Check out our full photo coverage thanks to Ruan de Witt.
There was a smaller attendance this year – it felt as if the headliners failed to draw the usual mass. But those who skipped this year should be kicking themselves because both SikTh and Miss May I were phenomenal for different reasons. And even if you weren’t there for the headliners, the local acts should have put some fire in your belly.
One interesting aspect of Krank’d Up is that a theme develops – like last year’s prog-heavy lineup featuring bands like albinobeach and Ohgod – although this year a theme was less discernible. Because Turning Tricks have adopted the principle that the same bands won’t play on consecutive years, it can sometimes be a hit-and-miss when it comes to the local selection. I remember clearly that attending last year was like being run over by a bus of candy and I didn’t think there could have been a lineup with more power, talent and presence. I was supremely proud of every band that played because they brought their A-game and showed our scene at its best.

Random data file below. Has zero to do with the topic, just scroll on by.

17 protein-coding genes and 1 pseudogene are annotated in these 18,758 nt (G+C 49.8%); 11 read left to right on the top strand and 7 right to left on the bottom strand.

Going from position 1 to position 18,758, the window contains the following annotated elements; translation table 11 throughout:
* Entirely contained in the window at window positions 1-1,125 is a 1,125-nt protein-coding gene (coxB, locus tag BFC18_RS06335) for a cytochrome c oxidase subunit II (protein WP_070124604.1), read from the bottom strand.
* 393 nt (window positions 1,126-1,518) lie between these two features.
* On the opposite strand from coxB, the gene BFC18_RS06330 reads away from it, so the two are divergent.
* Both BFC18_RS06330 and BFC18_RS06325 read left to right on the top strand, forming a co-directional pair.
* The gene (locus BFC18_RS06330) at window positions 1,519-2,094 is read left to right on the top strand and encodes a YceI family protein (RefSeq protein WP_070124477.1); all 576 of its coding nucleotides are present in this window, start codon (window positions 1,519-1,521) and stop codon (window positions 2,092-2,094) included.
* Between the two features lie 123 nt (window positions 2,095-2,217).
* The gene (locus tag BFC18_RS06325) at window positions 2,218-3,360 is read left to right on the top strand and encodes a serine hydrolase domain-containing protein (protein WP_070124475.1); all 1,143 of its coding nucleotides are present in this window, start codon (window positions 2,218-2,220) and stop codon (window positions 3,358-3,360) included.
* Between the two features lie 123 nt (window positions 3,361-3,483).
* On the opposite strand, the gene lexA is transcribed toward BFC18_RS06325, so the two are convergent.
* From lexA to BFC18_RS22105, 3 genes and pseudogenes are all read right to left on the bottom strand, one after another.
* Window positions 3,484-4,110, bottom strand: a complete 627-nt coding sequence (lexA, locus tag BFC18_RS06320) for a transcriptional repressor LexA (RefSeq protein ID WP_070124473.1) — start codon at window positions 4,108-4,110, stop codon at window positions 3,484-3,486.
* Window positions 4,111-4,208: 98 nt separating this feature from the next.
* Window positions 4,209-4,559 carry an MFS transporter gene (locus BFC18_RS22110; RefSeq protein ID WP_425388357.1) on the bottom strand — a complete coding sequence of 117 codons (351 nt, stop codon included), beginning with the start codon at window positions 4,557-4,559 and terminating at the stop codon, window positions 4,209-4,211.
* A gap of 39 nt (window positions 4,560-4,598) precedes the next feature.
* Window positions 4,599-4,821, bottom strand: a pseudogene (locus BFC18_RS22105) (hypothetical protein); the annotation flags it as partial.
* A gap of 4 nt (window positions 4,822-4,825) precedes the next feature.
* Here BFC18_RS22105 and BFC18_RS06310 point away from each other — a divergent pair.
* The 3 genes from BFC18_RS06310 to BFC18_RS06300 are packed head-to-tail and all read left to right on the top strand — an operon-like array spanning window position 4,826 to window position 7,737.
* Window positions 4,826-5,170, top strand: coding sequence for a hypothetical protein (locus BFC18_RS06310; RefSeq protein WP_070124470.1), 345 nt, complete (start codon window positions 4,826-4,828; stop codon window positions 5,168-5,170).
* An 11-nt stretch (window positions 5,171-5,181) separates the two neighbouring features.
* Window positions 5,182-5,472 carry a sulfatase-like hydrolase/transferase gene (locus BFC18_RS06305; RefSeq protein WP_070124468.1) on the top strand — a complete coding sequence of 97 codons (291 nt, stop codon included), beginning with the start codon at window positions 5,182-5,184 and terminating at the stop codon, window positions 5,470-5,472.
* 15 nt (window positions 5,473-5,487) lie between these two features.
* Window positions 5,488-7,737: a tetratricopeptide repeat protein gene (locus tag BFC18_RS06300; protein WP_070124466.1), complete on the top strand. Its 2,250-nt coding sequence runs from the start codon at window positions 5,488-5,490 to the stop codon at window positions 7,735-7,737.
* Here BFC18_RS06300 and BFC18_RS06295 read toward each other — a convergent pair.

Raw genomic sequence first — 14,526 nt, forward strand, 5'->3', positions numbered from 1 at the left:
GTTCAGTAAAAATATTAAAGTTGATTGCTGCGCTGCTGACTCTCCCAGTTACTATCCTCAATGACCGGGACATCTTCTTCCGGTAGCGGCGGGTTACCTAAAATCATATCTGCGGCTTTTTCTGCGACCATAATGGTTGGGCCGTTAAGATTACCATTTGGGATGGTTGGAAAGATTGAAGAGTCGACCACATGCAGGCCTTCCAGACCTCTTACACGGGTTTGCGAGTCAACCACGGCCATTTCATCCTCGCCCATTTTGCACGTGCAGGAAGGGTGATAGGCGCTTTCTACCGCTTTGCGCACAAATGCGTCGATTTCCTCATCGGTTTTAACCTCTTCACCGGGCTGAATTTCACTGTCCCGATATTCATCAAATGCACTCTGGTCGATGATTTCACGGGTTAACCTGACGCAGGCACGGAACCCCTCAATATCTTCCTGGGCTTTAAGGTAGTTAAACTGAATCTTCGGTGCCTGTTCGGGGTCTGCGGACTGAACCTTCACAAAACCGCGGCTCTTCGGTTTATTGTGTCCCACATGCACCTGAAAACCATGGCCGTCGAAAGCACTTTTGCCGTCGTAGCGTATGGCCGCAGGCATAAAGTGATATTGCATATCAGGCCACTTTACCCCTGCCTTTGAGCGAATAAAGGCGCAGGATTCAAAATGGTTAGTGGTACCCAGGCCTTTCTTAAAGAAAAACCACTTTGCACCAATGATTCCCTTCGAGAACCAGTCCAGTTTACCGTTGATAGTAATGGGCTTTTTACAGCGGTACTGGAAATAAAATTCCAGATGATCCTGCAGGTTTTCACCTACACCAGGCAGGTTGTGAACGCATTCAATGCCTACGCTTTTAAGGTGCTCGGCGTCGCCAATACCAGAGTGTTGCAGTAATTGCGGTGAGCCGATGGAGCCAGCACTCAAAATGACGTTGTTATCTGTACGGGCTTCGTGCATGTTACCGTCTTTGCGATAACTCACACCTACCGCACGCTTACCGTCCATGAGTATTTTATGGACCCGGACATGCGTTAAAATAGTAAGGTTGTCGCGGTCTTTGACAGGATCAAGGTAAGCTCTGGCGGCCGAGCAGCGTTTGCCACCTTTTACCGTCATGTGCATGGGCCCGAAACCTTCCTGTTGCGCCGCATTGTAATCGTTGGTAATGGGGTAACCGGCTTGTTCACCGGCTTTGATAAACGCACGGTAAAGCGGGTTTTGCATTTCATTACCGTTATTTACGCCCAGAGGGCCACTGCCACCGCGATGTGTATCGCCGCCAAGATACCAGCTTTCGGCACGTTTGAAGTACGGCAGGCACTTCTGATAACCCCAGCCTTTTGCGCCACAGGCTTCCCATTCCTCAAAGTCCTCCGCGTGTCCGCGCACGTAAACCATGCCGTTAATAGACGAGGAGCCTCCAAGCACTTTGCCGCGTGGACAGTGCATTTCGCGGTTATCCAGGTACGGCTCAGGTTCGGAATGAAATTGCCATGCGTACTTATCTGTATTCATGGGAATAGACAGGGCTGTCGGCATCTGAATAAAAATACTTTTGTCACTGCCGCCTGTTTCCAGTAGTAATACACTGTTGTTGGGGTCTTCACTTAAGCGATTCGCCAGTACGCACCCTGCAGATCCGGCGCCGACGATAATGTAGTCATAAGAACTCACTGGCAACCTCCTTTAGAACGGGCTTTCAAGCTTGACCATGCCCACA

This year offered some weaker points, with bands on the Hunter’s Dry Stage struggling to keep a crowd engaged. The lineup was also fragmented, starting out heavy and jumping between hard rock, punk, blues and then hair metal, never keeping the momentum going and losing fans between sets.
Nonetheless, the stage had a fun selection, and you could get a great buzz on with anything from alternative metal kids like Last One Alive or folk punk rockers like Penny Vagrant (which I was pleasantly surprised to stumble across and really enjoyed). I was especially pleased to see LA Cobra there and got to sing along to “Danger, Danger” which was a song I got to know too well when it featured on some random SA song list I had created many (many) years ago. In fact, that damn song stayed with me the rest of the night. I would have enjoyed the lineup more if I had felt like the Krank’d Up community were giving it the love it deserved. There is nothing worse than an insipid crowd and the occasional mosh pit that broke out in front of the tiny stage made me want to spit rather than join in.